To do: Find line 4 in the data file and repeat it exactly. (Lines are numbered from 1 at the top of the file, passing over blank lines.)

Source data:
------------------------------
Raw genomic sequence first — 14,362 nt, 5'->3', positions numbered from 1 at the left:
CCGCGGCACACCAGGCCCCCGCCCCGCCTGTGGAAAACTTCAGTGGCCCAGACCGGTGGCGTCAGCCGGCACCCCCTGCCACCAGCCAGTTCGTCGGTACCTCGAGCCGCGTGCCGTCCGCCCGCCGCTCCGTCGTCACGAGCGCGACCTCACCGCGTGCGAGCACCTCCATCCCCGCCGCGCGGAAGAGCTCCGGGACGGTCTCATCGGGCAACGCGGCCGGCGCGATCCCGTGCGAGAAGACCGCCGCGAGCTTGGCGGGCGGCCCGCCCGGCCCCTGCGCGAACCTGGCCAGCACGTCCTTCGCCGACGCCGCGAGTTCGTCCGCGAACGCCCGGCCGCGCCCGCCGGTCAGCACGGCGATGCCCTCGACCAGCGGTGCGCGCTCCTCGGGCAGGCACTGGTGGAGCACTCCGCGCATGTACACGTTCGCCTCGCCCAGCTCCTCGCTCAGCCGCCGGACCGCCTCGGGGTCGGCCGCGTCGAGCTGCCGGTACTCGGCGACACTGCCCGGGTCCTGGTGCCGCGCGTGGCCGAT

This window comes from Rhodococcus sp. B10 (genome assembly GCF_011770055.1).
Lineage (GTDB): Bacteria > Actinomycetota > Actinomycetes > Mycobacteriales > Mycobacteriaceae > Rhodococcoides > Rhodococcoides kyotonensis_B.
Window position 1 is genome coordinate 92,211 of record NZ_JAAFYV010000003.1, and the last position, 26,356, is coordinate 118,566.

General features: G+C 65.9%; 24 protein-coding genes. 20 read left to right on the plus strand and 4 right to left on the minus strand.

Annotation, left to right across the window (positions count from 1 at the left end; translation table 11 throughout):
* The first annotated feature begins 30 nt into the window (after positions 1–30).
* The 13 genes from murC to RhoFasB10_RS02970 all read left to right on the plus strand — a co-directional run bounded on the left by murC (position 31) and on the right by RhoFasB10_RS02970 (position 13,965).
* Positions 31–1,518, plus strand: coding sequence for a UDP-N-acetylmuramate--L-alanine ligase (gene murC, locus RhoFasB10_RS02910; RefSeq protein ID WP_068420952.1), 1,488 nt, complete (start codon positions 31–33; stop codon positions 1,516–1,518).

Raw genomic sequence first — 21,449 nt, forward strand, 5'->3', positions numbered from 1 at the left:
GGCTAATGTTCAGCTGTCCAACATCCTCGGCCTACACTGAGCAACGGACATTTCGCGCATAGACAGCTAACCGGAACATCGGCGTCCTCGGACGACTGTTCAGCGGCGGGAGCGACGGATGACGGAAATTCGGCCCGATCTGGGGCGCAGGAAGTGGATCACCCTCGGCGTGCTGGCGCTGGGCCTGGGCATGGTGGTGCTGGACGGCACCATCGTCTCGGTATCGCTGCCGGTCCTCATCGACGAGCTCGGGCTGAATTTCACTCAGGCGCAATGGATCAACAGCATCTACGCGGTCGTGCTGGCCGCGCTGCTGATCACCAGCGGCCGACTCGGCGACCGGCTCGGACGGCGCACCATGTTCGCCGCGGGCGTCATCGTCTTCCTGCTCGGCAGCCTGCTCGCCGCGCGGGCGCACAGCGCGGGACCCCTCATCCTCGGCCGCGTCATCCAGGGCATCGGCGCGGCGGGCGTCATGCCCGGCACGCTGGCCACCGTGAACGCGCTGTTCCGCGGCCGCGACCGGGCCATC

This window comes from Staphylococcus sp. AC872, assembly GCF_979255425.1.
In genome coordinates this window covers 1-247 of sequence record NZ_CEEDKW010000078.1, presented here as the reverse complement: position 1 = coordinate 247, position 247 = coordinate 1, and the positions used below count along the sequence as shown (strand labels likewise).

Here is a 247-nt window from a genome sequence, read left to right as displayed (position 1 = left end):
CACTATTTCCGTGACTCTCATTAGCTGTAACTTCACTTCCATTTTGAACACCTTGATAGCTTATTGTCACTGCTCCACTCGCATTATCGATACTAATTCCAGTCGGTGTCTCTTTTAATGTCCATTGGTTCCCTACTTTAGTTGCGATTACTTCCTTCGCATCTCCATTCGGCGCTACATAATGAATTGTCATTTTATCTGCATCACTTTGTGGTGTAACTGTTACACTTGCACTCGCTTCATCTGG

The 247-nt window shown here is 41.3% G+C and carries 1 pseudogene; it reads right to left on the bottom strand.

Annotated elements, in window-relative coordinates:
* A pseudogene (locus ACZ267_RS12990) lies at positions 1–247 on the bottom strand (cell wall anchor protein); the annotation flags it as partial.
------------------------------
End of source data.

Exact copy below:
Lineage (GTDB): Bacteria > Actinomycetota > Actinomycetes > Mycobacteriales > Mycobacteriaceae > Rhodococcoides > Rhodococcoides kyotonensis_B.